Liberia: Dr. Moniba – A Statesman of Peace & Diplomacy


Living by farming, palm cutting and setting animal traps, Harry Fumba Moniba had humble beginnings. Born on October 22, 1937, he grew up in a poor family with limited means, much like millions of Liberians today. During his younger years growing up in Lofa, he had one pair of black pants that he would wash in the creek, and wait until it dried to wear for the walk back to his village.

By Paul Kanneh, Contributing Writer

This was one of the earlier stories of a man who went on to achieve the country’s highest mark on a USAID administered examination and obtained several academic degrees. He was later known as Dr. Harry Moniba, having earned his undergraduate degree from Cuttington University of Liberia, and two others from the United States, (i) a Master’s from New York University, and (ii) a Doctorate in International Relations and African Studies from Michigan State University.  Soon after fulfilling his studies, Dr. Moniba became an Assistant Minister and continued his public service path as Liberia’s Ambassador to the United Kingdom, and finally, as the Vice President of our Republic of Liberia (1984-1990). 

A strong advocate for peace and diplomacy, he was known for his ability to intellectually disarm adversity and conflict. Captured by rebel forces in 1985, the attempted coup d’etat placed Dr. Moniba at gunpoint to announce his and the government’s resignation at the ELBC studio. Instead, he gave a speech that was heard by the entire nation, where he stated, “this country is too small a nation to fight”, while imploring Liberians to never resort to violence to settle their differences and disputes.

During the full outbreak of the civil war, his stance for non-violence continued after the death of President Doe. When asked to continue to fight for state power, Dr. Moniba publicly responded, “if one single Liberian has to die for me to become President, then I do not want to be.” In a time of great uncertainty, he repeated this powerful message at international conferences and subsequently on international radio.  This was further evidenced when Dr. Moniba accepted the results of an interim president during the peace talks which were held in Banjul, Gambia in November 1990. Despite being next in line to assume the position of president and having thousands of soldiers pledged loyalty to defend his constitutional right, he again stated to the military leadership, “if one of your men have to die for me to sit in the mansion, it is not worth it”.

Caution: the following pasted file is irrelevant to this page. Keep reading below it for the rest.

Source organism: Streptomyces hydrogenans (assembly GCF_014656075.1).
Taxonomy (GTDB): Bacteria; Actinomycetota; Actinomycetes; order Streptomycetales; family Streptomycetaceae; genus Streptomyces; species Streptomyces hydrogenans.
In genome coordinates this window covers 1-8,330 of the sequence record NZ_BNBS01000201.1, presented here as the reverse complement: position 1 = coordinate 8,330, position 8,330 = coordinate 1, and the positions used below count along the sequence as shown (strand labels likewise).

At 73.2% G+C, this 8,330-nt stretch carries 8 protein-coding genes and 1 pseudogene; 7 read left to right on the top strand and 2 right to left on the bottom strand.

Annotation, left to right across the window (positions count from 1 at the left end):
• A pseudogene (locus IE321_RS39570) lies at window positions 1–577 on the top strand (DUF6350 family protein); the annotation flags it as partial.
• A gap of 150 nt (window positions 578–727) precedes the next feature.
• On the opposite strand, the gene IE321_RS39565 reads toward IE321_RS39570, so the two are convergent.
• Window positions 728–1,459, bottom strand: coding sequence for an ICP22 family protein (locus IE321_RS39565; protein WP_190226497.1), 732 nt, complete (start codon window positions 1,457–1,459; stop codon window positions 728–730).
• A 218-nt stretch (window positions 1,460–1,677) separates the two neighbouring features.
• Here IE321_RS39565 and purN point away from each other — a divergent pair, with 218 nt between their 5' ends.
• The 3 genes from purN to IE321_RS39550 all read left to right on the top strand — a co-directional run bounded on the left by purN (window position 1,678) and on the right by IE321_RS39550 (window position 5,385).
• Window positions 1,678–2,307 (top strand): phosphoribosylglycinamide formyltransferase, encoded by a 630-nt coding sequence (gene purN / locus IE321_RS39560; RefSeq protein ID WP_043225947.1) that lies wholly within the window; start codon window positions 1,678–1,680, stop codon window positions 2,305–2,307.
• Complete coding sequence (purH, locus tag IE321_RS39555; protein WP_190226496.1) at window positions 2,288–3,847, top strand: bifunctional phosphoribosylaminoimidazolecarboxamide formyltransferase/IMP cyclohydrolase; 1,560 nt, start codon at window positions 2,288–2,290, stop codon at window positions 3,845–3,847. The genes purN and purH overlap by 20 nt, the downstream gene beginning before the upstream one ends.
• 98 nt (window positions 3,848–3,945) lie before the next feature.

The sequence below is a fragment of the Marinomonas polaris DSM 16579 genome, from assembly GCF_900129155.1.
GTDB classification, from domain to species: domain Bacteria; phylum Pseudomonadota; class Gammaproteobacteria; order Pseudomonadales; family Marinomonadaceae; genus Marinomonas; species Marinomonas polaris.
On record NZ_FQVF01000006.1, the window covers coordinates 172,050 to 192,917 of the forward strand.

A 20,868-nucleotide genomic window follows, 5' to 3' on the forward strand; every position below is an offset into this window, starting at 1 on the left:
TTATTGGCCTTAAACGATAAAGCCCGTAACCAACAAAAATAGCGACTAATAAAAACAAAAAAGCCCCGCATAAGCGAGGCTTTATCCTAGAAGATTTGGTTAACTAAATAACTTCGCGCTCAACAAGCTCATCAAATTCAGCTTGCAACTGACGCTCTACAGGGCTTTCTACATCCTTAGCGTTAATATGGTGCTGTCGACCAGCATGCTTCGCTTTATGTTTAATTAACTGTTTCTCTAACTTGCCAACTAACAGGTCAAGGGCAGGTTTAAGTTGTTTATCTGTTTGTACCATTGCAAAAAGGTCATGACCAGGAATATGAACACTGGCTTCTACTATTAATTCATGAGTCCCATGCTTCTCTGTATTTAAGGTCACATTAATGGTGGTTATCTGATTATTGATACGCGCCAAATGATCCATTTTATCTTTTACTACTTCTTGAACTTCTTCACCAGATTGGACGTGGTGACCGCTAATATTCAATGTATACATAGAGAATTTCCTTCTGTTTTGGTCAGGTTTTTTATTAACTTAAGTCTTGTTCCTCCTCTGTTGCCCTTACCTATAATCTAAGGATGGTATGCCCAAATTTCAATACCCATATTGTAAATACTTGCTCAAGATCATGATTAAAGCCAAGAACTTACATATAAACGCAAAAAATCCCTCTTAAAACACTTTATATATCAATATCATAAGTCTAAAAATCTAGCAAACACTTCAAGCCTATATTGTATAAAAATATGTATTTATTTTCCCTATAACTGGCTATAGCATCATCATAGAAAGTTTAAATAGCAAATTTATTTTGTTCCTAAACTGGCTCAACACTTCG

Ahead of the 2005 Presidential election, he was considered the preferred candidate by many influential figures in the international community and at home. Unfortunately, during one of his visits to the United States, he was met with a tragic car accident that caused his untimely death at the age of 67. The United States flag was flown at half-mast over the US Capitol, making him the only Liberian to have received such an honor in recent history.  Dr. Moniba was afforded two funerals, one in the United States, attended by numerous US Government officials, and another in Liberia, which was one of the largest state funerals in Liberian history.

In one of his final published writings, Dr. Moniba stated, “there is a dire need for every Liberian to have a new vision of a Liberia based on social justice, respect for human rights and rule of law… what happened to us during the civil war should be a lesson for everyone to learn from in our arduous task for national reconstruction, democracy and reconciliation”.

In memory of a true statesman of peace and diplomacy, he is remembered for his intellectual capacity, strong stance against corruption and violence, deep loyalty and love for his people and country. On this day of the 22nd of October (in what would have been his 83rd birthday), the people of Liberia honor Dr. Harry F. Moniba for his service and contributions.